I am a member of the Science Fiction and Fantasy Writers of America, which is the professional association for SF writers. This is my second year of membership (I think). Roughly every three months or so, SFWA erupts in controversy over racist or sexist comments. Most recently, it erupted in controversy over a petition that was distributed by some members to protest ‘censorship’ of SFWA’s in-house publication, The Bulletin.
I don’t think anyone actually cares that much about this, but we’re all on the internet and we’re all writers and we all have blogs and twitters and Facebooks and we all need something to talk about. It’s the 24-hour news cycle, but now we’re all perpetuating it. Whatever, that’s the world we live in. And it’s also pretty fun.
Whenever any SFWA controversy (or any other controversy of any sort) blows up, you can pretty much map where anybody stands in it by looking at who they’re friends with. I’m friends with one crowd, so I’m of one opinion about things, but I imagine that if I was friends with Dave Truesdale and Mike Resnick, then I’d feel differently.
So I just want to use this space to note that I actually have derived some concrete benefits from being part of SFWA. For two years running, I’ve been on the program at the Baltimore Book Festival, which is something that happened through the SFWA mailing list. I went to the Nebula Award Weekend in San Jose, which was amongst the funnest times I’ve ever had at a convention. And I went to the SFWA reception in New York earlier this year. And I’ve met tons of fun people through SFWA, like Cat Rambo, Sarah Pinsker, and the Baltimore Science Fiction Society crew and lots of other folks whose names I’m forgetting.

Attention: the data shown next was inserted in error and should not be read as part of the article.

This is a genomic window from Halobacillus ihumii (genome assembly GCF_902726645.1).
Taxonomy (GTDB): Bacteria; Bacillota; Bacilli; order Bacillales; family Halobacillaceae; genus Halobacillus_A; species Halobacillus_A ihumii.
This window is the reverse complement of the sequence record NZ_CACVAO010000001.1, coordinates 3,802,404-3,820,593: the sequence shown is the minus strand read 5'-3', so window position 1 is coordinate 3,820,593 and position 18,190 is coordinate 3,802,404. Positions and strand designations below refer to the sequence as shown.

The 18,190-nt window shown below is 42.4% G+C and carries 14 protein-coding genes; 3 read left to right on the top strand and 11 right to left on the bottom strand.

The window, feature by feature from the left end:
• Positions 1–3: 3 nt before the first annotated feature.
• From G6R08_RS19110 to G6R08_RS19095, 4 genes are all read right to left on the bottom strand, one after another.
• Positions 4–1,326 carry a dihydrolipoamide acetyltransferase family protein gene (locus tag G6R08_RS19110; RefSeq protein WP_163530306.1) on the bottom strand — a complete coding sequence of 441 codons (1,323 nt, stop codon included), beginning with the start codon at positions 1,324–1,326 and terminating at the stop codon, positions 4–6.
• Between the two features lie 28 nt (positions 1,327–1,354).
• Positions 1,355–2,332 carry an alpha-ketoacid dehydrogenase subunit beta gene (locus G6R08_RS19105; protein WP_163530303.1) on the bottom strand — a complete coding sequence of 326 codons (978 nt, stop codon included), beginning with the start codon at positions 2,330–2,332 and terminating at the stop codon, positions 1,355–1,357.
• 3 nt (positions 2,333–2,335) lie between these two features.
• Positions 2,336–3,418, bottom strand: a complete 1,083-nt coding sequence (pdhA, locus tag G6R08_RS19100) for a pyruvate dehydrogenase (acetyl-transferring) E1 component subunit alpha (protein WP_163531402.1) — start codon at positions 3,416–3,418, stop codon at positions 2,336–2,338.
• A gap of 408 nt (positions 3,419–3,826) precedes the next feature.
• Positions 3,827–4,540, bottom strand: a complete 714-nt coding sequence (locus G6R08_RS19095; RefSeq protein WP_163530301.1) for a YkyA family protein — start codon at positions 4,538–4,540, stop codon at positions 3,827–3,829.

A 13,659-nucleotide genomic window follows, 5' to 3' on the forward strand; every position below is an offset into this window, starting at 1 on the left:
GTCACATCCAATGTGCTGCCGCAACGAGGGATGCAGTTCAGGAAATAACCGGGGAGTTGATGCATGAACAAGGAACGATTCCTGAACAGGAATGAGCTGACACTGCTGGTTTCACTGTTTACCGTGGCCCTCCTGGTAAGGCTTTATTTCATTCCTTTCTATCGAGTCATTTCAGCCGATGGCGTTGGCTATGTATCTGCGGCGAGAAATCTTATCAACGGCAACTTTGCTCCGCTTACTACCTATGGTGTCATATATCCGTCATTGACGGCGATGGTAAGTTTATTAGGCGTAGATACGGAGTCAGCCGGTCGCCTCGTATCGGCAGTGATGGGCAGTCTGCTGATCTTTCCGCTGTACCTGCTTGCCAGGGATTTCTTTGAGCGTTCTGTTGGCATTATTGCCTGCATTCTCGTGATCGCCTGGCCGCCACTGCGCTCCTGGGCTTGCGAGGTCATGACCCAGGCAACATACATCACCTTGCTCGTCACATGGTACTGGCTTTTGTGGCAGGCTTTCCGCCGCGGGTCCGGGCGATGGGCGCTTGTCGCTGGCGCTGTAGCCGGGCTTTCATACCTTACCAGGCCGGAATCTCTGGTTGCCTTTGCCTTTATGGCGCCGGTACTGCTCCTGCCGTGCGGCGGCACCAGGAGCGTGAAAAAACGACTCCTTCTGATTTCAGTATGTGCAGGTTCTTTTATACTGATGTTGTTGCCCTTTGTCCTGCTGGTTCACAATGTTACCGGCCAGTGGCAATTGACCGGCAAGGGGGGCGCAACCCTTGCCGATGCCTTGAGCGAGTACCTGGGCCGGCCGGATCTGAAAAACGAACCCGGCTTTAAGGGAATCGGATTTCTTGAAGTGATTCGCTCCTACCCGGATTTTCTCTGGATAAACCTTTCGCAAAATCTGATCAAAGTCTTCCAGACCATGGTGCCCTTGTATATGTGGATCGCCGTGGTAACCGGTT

Furthermore, all of this SFWA stuff is often framed as something of a generational conflict, but I don’t think that’s quite fair. The SFWA tent at the Baltimore Book Festival is organized primarily by Catherine Asaro, who’s been in the field for more than 20 years, and she’s been very good about getting younger writers involved, in addition to being very friendly and very charitable whenever I’ve met her.
In general, I’ve not found SFWA to be an awful organization, and I don’t find it odious to be associated with it. Of course, I also don’t find it odious to be published in Orson Scott Card’s magazine, so, you know, my lines in the sand aren’t the same as other people’s.
On my way back from New York. It was my first visit in five years, and the first one where I felt like I was in control of where I was and what I was doing. It was great to see some old friends and to just take in the city. I definitely see what all the hype is about.
I ended the visit by going to the Science Fiction (and Fantasy) Writers of America’s annual reception. I’d been told it was a good event for meeting people in the business. I don’t particularly need to meet people at this point, since I’m not looking for an agent or pitching a book. However, the best time to meet people is when you don’t meet them! I think some of the most successful people in the science fiction world are the ones who spent years meeting people as fans and just generally being pleasant and interesting, so that when they finally had something to pitch, all they had to do was reach out to their friends.
Wasn’t sure what to expect, but I had fun and didn’t have too much trouble talking to people. It helped that I had my friend Becca along with me to make me look like a person who is capable of having friends and maintaining normal relationships with human beings.
When I talk to new people, I really only have two moves. If they’re by themselves, I make eye contact and say, “Hi, I’m Rahul.” And if they’re in a group, then I step up to its edge, make eye contact with someone and say something like, “Can I break in?” and then introduce myself.